However, if the arrangement allows the person only to enter and use the property for certain purposes (e.g. holiday apartments, motels, commercial storage etc.), the property’s main use may not be viewed as deriving rental income. In this case, a landlord-tenant relationship will not technically exist and the owners will be considered to maintain possession of the property. This opportunity is often overlooked because in commercial parlance, many payments which are not “rent” in the relevant technical sense are called “rent”. These people may actually be carrying on a business which will result in the asset being considered active

For example:

Hire Space Pty Ltd carries on a business of providing domestic and commercial storage space on rent for periods ranging from one week to several years in exchange for a rental fee. Hire Space provides a 24-hour security service, cleaning service and office facilities. The company also provides trailers, trucks, trolleys, boxes for sale or hire.

Hire Space enters into a storage agreement with storage users for the right to enter and use the storage facilities, but there is no lease as such. The storage facilities will be treated as ‘active’ assets and the owners of Hire Space may be able to access the small business CGT concessions on sale of the property even though Hire Space is receiving “rent” for hiring out the use of their property.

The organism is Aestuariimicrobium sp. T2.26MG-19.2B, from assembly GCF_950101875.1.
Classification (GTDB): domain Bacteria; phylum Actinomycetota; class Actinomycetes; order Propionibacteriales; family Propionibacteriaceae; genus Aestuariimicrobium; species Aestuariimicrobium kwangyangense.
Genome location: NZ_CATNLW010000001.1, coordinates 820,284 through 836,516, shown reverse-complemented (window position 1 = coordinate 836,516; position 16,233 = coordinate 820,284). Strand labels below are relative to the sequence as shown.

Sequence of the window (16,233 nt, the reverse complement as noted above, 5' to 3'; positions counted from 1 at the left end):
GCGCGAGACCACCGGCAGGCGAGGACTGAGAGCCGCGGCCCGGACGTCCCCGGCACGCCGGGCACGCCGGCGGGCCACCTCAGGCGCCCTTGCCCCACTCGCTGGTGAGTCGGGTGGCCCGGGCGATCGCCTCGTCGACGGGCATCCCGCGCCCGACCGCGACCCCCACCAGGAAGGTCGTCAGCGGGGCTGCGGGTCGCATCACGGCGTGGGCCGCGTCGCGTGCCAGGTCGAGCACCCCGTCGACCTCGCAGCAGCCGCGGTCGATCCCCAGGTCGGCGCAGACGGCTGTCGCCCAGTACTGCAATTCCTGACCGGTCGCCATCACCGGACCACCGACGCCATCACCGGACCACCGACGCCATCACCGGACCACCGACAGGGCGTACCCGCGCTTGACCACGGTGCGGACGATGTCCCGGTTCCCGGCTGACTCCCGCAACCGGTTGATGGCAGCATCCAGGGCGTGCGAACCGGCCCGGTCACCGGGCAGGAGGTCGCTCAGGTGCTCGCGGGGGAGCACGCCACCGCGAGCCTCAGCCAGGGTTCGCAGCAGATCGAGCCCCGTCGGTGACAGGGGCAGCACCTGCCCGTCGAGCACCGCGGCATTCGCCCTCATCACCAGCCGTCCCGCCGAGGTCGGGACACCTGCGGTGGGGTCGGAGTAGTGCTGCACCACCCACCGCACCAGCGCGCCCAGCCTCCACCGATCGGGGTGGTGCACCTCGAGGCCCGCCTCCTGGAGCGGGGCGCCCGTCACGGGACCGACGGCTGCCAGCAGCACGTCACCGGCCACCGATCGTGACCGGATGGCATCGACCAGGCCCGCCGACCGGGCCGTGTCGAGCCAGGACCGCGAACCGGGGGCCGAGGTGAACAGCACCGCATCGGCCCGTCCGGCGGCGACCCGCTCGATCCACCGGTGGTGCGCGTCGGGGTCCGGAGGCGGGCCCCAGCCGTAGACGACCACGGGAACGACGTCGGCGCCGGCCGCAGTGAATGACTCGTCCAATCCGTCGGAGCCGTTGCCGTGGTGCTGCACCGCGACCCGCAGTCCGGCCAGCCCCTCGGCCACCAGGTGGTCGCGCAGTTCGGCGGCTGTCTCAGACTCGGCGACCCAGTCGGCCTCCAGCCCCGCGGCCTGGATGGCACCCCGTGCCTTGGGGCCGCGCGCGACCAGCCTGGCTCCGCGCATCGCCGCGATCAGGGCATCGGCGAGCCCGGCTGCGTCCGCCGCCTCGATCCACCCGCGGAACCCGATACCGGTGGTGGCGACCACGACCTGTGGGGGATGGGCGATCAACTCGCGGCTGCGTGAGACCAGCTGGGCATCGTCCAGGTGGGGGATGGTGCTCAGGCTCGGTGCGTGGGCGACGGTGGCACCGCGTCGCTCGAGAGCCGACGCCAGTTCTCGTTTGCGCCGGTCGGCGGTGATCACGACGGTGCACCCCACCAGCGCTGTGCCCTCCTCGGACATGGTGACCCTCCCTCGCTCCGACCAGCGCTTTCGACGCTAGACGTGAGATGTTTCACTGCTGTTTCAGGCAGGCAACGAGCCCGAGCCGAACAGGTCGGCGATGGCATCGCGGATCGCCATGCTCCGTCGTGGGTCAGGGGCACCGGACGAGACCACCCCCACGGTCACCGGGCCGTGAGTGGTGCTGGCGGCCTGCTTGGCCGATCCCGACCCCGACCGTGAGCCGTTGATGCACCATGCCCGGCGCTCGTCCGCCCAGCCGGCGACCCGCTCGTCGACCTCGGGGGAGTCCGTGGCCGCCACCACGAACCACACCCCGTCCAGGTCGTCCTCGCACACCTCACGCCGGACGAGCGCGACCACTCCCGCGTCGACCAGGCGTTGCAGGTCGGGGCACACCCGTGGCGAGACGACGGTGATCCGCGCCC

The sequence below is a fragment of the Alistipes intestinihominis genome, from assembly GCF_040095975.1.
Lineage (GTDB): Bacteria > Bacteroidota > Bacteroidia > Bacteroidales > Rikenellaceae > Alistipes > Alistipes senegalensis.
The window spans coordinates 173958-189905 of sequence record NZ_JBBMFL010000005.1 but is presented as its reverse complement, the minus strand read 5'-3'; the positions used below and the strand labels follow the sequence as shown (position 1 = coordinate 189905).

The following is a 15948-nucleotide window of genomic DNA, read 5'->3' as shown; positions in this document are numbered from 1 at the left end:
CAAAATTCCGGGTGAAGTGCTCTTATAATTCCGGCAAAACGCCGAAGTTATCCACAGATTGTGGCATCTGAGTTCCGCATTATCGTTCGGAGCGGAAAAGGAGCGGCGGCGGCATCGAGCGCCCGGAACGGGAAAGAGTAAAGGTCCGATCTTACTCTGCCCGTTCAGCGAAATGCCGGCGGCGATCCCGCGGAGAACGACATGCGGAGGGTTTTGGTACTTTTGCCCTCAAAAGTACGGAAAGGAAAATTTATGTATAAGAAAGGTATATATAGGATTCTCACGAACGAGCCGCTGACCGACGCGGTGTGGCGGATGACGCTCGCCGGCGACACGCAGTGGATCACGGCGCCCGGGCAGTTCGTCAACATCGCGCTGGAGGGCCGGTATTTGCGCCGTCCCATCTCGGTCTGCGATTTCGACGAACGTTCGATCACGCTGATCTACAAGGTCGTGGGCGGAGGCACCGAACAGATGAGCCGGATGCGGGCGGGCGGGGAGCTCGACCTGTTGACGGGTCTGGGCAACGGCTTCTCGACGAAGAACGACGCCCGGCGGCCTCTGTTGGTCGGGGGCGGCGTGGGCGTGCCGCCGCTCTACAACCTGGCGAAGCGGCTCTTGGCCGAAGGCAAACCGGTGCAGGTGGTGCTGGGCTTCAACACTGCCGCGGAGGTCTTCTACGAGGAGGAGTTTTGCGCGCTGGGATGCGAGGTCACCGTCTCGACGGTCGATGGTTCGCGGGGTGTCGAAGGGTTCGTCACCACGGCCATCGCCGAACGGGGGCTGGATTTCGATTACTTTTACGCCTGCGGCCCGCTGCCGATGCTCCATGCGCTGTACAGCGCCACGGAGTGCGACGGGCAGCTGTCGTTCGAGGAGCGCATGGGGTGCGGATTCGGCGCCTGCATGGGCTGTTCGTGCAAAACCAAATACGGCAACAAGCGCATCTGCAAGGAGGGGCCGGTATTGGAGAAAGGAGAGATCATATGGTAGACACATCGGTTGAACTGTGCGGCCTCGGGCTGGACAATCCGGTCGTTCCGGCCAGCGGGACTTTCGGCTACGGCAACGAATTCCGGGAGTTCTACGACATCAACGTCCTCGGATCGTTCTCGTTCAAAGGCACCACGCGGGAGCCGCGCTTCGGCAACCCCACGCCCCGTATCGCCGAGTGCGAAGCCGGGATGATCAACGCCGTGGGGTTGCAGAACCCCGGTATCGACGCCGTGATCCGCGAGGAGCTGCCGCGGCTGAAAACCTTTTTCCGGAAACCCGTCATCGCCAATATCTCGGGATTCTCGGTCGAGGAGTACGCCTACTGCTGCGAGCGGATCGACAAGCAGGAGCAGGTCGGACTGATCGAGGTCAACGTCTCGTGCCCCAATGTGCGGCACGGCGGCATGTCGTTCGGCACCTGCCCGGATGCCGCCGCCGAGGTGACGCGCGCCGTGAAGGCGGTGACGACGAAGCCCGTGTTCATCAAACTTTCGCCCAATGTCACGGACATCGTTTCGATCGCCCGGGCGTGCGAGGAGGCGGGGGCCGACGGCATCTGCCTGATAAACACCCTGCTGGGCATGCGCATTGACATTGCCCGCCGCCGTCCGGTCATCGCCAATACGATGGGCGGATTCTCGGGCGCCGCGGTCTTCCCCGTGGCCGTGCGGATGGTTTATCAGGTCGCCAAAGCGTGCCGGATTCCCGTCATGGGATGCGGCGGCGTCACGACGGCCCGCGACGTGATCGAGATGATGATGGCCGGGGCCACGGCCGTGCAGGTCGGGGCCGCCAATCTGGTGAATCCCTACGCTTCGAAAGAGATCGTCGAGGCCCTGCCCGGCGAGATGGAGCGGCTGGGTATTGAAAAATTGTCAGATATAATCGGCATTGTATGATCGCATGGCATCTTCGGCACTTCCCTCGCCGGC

Previous use as active asset

Many taxpayers may not be aware that a property does not have to be an active asset at the time of sale. If it satisfied the active asset test for a certain period during ownership, it will still constitute an active asset.

The active asset test requires the property in question to be an active asset for:

  • 7.5 years, if owned for more than 15 years, or
  • Half of the period of ownership if owned for 15 years or less.

Accordingly sometimes taxpayers may hold properties as active assets for a number of years before discontinuing their use as an active asset, but continuing passive ownership of the asset. These taxpayers should be aware that these properties may still qualify as active assets even years after they have ceased being used as active assets as long as they were an active asset for the periods specified above.

For example:

Norman purchased a property in 1999. Norman turned the property into a motel and ran a motel business called Bates Motel.

In 2009, Norman’s mother fell ill and Norman closed down Bates Motel to take care of his mother. From 2009 onwards Norman leased the property to Lila.

In 2013, when Norman’s mother died, he decided to sell the property. In this case, Norman has owned the property for 14 years (i.e. from 1999 – 2013). The property was an active asset for 10 years (i.e. from 1999 – 2009). Since the property was an active asset for more than half the period of ownership, the property will be an active asset when Norman decides to sell it in 2013.